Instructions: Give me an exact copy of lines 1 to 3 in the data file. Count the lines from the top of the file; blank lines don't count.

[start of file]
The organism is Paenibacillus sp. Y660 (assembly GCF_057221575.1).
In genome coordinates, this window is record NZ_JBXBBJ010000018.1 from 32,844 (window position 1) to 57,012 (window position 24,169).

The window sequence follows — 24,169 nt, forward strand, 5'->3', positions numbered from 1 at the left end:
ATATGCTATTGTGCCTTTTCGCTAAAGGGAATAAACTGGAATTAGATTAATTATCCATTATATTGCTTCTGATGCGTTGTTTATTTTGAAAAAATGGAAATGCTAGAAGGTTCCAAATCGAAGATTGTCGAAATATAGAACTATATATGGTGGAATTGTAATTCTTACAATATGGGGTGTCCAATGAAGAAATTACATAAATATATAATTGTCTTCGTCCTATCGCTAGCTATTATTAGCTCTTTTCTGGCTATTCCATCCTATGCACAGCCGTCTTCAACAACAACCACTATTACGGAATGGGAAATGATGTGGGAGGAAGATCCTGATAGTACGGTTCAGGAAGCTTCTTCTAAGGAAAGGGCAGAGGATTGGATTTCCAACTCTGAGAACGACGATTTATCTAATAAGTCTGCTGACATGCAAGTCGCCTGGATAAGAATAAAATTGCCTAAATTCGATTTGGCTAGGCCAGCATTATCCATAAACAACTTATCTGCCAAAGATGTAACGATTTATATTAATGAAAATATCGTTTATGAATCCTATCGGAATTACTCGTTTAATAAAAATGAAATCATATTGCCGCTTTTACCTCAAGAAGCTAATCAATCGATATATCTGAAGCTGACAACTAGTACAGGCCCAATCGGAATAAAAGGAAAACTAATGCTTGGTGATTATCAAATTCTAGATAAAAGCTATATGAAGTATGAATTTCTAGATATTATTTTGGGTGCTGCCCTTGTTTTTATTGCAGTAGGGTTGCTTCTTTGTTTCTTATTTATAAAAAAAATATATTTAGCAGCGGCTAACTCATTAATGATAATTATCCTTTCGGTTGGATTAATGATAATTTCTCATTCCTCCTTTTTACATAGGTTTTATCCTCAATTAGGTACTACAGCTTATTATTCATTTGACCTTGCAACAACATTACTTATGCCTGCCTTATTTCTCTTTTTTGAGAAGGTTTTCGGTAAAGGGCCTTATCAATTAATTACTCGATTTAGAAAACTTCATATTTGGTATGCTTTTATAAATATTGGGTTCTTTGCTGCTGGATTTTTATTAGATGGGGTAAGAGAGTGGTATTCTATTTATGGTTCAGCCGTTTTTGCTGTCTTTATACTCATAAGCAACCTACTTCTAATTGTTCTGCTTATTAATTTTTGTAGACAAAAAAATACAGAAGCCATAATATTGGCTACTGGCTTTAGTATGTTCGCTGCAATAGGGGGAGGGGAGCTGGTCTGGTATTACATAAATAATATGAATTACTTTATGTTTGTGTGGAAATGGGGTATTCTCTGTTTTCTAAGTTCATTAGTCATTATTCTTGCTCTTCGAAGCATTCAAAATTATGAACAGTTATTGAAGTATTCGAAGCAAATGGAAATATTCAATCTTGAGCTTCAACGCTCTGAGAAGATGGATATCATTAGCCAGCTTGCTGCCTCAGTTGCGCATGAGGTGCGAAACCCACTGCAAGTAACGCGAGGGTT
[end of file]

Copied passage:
The organism is Paenibacillus sp. Y660 (assembly GCF_057221575.1).
In genome coordinates, this window is record NZ_JBXBBJ010000018.1 from 32,844 (window position 1) to 57,012 (window position 24,169).

The window sequence follows — 24,169 nt, forward strand, 5'->3', positions numbered from 1 at the left end: